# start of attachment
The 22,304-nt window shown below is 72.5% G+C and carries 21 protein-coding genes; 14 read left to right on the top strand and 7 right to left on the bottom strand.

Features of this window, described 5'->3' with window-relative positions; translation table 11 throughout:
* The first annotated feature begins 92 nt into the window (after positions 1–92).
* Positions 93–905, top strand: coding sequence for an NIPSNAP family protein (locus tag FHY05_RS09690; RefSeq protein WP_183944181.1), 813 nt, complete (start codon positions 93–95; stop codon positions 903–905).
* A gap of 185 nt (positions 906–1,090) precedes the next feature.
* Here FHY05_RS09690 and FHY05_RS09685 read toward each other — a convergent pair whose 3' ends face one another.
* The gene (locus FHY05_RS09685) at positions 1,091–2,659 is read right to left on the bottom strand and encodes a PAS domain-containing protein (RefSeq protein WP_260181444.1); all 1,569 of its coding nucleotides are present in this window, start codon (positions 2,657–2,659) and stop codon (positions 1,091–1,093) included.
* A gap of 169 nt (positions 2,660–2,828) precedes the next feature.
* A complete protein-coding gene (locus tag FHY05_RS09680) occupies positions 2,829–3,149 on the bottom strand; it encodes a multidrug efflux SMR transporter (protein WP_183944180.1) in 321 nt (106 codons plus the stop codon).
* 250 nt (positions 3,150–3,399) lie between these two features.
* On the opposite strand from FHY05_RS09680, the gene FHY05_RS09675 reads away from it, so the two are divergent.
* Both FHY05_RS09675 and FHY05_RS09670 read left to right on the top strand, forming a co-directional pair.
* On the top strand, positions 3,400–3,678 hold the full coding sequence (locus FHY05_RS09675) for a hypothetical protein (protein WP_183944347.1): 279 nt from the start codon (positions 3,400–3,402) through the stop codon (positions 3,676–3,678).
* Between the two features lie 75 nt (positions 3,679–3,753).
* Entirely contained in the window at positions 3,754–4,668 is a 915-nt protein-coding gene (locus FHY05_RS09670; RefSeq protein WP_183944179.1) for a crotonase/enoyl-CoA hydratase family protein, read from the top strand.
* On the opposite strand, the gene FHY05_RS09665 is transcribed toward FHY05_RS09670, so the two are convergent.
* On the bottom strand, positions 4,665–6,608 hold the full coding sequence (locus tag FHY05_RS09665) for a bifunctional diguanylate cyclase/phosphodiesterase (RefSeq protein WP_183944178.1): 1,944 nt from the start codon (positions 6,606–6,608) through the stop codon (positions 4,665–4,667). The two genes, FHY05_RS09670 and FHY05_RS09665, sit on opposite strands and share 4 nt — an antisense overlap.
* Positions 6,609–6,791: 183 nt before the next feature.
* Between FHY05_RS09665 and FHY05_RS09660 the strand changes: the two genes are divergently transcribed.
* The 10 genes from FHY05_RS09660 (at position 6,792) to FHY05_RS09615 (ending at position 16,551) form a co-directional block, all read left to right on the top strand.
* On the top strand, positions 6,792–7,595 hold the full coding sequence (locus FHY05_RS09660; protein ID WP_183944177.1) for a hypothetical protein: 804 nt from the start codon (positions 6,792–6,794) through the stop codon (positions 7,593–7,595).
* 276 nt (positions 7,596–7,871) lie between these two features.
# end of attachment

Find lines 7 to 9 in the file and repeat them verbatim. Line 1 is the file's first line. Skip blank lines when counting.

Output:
* The gene (locus FHY05_RS09685) at positions 1,091–2,659 is read right to left on the bottom strand and encodes a PAS domain-containing protein (RefSeq protein WP_260181444.1); all 1,569 of its coding nucleotides are present in this window, start codon (positions 2,657–2,659) and stop codon (positions 1,091–1,093) included.
* A gap of 169 nt (positions 2,660–2,828) precedes the next feature.
* A complete protein-coding gene (locus tag FHY05_RS09680) occupies positions 2,829–3,149 on the bottom strand; it encodes a multidrug efflux SMR transporter (protein WP_183944180.1) in 321 nt (106 codons plus the stop codon).